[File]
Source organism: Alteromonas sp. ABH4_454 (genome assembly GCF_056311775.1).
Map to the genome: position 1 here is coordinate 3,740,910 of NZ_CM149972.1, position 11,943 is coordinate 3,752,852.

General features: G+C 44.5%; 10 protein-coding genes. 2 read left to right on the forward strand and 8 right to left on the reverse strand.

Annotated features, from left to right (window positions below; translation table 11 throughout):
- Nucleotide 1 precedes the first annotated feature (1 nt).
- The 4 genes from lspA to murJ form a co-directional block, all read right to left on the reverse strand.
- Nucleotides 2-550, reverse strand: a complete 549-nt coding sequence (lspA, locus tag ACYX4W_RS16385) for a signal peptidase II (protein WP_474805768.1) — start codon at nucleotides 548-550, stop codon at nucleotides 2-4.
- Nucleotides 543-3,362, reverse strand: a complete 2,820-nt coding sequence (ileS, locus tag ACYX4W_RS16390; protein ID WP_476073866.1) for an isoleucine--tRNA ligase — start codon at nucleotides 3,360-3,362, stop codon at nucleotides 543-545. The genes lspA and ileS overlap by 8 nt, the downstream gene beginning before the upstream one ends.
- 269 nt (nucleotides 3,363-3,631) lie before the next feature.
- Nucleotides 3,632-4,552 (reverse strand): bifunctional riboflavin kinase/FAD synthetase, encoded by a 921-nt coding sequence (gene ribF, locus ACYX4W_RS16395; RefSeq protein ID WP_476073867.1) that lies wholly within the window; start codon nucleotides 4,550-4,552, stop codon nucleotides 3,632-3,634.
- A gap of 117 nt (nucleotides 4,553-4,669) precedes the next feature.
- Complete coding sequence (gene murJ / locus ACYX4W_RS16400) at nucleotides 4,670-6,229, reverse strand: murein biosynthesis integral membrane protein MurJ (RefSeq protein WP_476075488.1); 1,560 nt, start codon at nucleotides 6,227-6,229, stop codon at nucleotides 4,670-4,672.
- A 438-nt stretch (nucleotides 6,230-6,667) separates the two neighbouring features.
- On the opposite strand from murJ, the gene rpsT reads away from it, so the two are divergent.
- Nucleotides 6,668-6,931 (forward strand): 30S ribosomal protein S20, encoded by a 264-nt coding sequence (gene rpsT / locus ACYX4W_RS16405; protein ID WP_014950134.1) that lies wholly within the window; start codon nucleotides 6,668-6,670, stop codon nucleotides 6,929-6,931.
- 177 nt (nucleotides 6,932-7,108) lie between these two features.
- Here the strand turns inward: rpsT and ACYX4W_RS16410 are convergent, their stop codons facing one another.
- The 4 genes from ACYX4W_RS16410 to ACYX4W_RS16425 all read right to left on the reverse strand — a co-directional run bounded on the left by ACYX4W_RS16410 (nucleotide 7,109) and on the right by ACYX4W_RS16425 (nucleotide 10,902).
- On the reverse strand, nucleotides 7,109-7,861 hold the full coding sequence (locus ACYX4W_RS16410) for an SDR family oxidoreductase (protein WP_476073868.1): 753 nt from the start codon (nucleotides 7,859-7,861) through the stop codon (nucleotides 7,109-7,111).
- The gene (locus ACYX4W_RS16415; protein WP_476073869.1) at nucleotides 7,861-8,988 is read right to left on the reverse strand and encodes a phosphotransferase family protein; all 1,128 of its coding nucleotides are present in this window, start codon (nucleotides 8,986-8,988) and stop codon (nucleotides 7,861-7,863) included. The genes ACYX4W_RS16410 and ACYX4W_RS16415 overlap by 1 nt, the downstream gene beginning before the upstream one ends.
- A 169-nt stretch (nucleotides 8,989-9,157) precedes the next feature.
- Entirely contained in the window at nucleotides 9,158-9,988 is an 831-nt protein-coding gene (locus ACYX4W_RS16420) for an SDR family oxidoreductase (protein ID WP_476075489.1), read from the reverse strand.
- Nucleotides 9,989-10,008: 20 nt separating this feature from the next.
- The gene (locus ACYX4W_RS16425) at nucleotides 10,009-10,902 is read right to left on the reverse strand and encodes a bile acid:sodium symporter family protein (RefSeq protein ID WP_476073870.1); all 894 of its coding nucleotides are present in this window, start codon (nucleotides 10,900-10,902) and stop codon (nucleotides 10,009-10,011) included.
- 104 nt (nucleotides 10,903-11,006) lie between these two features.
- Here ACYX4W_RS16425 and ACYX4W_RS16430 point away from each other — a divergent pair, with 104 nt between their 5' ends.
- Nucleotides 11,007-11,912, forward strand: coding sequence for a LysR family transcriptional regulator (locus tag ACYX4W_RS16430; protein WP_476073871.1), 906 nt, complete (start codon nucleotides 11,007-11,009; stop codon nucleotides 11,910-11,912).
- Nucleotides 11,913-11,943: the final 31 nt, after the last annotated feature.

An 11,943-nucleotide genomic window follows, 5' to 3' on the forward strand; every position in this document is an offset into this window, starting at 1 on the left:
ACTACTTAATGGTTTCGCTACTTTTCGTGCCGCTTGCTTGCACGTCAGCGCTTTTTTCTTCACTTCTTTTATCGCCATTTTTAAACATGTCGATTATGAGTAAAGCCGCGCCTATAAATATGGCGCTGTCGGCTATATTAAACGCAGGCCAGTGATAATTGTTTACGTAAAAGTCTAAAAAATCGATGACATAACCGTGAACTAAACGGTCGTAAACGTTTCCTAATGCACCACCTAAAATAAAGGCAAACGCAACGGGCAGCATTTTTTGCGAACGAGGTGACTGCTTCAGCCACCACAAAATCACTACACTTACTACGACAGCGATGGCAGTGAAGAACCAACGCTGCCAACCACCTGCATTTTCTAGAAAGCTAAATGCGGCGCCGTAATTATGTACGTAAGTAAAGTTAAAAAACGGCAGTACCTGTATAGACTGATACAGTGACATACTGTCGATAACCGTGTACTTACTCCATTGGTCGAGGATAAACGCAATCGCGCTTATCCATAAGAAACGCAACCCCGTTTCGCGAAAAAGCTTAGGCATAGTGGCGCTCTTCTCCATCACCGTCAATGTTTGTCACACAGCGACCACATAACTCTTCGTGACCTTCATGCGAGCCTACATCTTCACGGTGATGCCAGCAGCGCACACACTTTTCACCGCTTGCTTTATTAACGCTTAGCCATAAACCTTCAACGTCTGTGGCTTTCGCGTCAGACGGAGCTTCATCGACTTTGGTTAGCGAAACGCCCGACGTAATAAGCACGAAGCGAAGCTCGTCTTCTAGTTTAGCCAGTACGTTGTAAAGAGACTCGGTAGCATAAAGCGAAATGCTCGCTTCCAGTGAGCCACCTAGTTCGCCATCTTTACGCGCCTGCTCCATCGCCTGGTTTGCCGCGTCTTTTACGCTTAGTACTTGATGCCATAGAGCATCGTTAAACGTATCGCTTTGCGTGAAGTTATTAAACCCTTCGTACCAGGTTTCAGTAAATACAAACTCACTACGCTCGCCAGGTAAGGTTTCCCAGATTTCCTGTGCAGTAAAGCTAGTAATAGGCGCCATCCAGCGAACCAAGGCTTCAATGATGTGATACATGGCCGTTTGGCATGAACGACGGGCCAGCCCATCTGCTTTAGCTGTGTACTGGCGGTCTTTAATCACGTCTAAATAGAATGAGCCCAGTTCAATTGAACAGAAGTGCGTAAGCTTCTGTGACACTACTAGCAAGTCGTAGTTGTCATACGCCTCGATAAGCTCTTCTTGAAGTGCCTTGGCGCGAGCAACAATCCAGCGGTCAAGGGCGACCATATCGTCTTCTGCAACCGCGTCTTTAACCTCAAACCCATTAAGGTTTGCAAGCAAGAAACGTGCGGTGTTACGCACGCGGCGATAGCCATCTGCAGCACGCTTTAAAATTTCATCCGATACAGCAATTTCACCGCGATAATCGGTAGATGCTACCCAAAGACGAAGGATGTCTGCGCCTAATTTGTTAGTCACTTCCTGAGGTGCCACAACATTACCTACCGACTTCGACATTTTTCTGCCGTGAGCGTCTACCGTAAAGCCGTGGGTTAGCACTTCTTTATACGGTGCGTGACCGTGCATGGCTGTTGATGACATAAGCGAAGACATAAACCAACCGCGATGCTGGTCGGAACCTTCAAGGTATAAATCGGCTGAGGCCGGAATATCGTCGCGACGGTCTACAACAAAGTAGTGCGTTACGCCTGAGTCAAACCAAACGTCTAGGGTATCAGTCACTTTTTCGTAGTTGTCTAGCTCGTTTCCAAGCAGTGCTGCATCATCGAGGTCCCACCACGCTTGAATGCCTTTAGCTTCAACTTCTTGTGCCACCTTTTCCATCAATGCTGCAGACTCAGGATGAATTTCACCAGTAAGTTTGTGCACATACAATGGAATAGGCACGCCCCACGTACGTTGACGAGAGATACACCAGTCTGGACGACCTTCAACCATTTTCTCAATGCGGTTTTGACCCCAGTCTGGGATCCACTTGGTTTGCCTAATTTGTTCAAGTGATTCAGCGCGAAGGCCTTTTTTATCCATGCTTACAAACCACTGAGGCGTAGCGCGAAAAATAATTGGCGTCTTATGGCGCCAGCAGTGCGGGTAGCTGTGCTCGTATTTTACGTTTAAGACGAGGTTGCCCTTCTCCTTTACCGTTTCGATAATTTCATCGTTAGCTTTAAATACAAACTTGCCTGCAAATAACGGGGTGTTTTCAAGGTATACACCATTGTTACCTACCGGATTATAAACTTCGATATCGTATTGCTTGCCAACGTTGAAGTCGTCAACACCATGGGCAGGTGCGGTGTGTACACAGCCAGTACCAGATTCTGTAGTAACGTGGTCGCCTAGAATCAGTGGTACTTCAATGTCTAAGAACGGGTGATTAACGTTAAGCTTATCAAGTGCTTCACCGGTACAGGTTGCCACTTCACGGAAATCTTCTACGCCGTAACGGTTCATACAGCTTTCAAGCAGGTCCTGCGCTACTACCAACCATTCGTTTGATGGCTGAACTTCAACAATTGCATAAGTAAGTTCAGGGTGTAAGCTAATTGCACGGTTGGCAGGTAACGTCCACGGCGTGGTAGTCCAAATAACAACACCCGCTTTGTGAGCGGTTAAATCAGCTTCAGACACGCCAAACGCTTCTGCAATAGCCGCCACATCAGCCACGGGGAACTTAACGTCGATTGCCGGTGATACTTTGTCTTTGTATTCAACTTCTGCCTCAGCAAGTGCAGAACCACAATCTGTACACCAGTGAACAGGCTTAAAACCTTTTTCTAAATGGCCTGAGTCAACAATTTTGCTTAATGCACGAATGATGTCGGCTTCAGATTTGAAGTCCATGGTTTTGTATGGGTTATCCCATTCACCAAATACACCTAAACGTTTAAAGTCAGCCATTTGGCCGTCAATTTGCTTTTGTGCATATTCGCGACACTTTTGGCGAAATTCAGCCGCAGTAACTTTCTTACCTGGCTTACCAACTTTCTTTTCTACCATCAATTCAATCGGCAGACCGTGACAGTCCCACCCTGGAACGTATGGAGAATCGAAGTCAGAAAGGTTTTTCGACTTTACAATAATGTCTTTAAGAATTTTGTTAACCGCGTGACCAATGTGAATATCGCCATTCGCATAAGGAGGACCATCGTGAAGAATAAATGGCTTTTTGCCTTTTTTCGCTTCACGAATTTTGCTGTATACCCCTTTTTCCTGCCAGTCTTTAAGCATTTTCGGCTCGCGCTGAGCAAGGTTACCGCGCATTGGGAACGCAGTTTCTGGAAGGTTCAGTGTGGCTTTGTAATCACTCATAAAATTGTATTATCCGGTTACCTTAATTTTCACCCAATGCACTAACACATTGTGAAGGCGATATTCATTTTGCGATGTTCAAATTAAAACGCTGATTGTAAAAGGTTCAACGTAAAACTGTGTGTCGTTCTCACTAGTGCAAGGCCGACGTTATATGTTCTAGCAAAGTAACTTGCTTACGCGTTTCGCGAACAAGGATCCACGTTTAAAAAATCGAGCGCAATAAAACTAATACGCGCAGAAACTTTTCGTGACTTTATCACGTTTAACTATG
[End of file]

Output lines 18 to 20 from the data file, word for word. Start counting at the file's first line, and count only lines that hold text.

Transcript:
- The 4 genes from ACYX4W_RS16410 to ACYX4W_RS16425 all read right to left on the reverse strand — a co-directional run bounded on the left by ACYX4W_RS16410 (nucleotide 7,109) and on the right by ACYX4W_RS16425 (nucleotide 10,902).
- On the reverse strand, nucleotides 7,109-7,861 hold the full coding sequence (locus ACYX4W_RS16410) for an SDR family oxidoreductase (protein WP_476073868.1): 753 nt from the start codon (nucleotides 7,859-7,861) through the stop codon (nucleotides 7,109-7,111).
- The gene (locus ACYX4W_RS16415; protein WP_476073869.1) at nucleotides 7,861-8,988 is read right to left on the reverse strand and encodes a phosphotransferase family protein; all 1,128 of its coding nucleotides are present in this window, start codon (nucleotides 8,986-8,988) and stop codon (nucleotides 7,861-7,863) included. The genes ACYX4W_RS16410 and ACYX4W_RS16415 overlap by 1 nt, the downstream gene beginning before the upstream one ends.